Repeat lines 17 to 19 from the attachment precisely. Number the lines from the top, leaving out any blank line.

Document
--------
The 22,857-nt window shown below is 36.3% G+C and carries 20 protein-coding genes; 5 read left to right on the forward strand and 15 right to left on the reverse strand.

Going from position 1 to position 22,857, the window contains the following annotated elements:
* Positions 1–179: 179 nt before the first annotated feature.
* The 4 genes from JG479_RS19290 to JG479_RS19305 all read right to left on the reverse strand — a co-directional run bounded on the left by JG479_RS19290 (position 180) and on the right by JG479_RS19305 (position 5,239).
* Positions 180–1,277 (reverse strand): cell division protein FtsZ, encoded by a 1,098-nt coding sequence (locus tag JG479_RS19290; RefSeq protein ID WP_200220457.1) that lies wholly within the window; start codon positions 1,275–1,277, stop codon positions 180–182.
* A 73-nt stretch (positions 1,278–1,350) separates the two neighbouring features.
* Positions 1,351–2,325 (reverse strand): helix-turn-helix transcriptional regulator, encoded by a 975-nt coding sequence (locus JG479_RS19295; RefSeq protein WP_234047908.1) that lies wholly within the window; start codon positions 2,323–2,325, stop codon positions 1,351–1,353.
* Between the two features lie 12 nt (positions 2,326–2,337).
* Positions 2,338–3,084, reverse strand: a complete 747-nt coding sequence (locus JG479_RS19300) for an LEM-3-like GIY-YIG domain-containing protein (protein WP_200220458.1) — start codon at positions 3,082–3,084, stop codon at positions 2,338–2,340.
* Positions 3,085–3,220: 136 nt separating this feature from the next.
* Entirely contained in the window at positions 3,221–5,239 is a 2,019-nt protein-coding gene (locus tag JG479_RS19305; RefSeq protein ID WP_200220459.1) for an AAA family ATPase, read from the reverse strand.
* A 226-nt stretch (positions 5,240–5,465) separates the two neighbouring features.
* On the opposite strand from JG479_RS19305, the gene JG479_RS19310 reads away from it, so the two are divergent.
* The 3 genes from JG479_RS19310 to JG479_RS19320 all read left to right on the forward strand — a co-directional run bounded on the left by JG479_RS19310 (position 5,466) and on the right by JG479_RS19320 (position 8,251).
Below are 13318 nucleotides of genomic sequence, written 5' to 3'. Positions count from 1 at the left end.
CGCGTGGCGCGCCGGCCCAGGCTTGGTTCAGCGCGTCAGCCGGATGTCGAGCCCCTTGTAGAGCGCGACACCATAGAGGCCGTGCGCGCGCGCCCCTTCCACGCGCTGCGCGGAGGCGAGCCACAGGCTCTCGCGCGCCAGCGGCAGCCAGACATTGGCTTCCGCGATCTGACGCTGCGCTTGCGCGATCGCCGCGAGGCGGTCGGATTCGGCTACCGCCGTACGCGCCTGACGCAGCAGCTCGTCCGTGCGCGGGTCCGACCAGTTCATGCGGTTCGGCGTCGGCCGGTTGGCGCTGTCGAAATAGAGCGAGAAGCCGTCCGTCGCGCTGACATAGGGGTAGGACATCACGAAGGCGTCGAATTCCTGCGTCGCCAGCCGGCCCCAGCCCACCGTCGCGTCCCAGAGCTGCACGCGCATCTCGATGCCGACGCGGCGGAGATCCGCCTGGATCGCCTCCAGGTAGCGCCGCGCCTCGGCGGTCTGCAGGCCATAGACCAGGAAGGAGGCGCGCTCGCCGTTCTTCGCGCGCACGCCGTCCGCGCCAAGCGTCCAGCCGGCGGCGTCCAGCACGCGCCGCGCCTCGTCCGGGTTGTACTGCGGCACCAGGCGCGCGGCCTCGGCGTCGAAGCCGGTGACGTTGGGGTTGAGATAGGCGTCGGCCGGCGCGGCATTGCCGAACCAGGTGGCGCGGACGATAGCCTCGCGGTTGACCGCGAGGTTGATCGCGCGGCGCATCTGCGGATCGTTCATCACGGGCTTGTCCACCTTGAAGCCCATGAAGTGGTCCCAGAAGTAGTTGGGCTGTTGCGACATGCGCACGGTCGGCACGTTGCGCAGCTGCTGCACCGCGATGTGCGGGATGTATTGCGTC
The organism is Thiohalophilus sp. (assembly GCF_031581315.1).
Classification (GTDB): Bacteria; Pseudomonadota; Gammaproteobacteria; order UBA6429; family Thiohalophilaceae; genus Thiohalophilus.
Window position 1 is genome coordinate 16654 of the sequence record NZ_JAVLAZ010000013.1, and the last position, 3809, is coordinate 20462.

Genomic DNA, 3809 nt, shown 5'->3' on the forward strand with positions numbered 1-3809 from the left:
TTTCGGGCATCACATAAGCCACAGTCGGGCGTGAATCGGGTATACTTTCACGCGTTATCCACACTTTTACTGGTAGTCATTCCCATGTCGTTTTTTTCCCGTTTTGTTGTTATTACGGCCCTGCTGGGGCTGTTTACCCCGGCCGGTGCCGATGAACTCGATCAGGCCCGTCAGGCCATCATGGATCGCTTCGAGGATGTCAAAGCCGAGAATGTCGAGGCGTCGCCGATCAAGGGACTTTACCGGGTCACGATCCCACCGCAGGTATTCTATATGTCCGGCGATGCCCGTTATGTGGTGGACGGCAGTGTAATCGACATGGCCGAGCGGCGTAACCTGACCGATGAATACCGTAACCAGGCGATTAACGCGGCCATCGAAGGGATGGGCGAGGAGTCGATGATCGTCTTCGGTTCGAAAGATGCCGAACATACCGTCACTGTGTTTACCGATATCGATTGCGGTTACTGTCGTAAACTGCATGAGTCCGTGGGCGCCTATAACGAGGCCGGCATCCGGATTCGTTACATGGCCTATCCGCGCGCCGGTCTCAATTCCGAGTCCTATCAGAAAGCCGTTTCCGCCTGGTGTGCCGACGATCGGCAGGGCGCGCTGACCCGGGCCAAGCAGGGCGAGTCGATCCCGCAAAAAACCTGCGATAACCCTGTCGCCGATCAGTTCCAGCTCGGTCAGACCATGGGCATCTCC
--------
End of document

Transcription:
The organism is Thiohalophilus sp. (assembly GCF_031581315.1).
Classification (GTDB): Bacteria; Pseudomonadota; Gammaproteobacteria; order UBA6429; family Thiohalophilaceae; genus Thiohalophilus.
Window position 1 is genome coordinate 16654 of the sequence record NZ_JAVLAZ010000013.1, and the last position, 3809, is coordinate 20462.